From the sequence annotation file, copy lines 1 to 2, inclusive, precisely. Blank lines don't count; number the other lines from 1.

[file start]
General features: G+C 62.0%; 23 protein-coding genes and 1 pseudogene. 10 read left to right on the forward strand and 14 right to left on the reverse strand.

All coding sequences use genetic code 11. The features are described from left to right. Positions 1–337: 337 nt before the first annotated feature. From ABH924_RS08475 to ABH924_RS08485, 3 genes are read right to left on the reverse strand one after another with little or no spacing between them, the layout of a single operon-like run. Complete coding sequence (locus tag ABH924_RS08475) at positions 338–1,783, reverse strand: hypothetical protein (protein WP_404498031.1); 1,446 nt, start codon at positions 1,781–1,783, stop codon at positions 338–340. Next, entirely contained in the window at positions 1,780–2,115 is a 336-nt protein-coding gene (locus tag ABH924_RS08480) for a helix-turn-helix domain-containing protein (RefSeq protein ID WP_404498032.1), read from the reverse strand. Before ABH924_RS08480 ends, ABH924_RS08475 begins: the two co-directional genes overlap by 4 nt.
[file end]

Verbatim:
General features: G+C 62.0%; 23 protein-coding genes and 1 pseudogene. 10 read left to right on the forward strand and 14 right to left on the reverse strand.

All coding sequences use genetic code 11. The features are described from left to right. Positions 1–337: 337 nt before the first annotated feature. From ABH924_RS08475 to ABH924_RS08485, 3 genes are read right to left on the reverse strand one after another with little or no spacing between them, the layout of a single operon-like run. Complete coding sequence (locus tag ABH924_RS08475) at positions 338–1,783, reverse strand: hypothetical protein (protein WP_404498031.1); 1,446 nt, start codon at positions 1,781–1,783, stop codon at positions 338–340. Next, entirely contained in the window at positions 1,780–2,115 is a 336-nt protein-coding gene (locus tag ABH924_RS08480) for a helix-turn-helix domain-containing protein (RefSeq protein ID WP_404498032.1), read from the reverse strand. Before ABH924_RS08480 ends, ABH924_RS08475 begins: the two co-directional genes overlap by 4 nt.